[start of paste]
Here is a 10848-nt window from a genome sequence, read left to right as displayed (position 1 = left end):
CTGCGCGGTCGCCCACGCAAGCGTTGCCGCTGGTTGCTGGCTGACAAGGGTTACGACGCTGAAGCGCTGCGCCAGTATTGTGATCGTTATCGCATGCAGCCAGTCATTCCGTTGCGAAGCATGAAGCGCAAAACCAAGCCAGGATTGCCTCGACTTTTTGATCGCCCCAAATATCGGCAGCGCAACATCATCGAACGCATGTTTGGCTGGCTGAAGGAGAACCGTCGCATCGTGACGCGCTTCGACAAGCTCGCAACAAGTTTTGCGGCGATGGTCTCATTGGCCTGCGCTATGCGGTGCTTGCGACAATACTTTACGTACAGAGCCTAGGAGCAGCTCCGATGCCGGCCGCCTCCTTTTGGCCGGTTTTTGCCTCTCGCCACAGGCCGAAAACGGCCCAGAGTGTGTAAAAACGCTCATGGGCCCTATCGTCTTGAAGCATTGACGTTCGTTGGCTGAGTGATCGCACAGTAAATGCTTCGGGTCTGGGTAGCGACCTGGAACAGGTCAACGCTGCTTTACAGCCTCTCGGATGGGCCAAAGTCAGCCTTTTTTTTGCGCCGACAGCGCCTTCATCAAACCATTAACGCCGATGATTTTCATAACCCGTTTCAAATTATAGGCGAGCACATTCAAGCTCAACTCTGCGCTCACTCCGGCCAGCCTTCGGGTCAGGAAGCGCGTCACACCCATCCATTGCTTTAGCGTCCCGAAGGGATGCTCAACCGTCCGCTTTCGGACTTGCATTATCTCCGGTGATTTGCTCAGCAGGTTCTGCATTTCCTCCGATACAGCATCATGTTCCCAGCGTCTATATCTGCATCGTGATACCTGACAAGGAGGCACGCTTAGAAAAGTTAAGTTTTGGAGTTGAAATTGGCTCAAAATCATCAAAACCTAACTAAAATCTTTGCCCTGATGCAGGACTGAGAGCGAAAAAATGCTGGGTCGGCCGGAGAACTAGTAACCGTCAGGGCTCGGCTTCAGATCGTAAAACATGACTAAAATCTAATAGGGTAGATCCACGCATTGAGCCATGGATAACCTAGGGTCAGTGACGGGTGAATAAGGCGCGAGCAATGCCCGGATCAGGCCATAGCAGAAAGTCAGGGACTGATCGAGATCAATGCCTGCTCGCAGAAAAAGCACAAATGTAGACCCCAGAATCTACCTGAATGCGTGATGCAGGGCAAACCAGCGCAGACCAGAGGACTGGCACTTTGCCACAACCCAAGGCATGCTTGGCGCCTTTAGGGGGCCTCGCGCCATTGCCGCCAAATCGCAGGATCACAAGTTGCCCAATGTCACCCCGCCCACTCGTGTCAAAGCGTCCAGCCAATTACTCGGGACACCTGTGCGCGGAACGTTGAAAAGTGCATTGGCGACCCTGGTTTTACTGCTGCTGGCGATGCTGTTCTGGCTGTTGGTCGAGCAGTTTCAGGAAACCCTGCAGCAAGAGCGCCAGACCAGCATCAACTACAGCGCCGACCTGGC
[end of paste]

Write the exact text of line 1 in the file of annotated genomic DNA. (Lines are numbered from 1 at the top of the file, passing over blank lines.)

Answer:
Here is a 10848-nt window from a genome sequence, read left to right as displayed (position 1 = left end):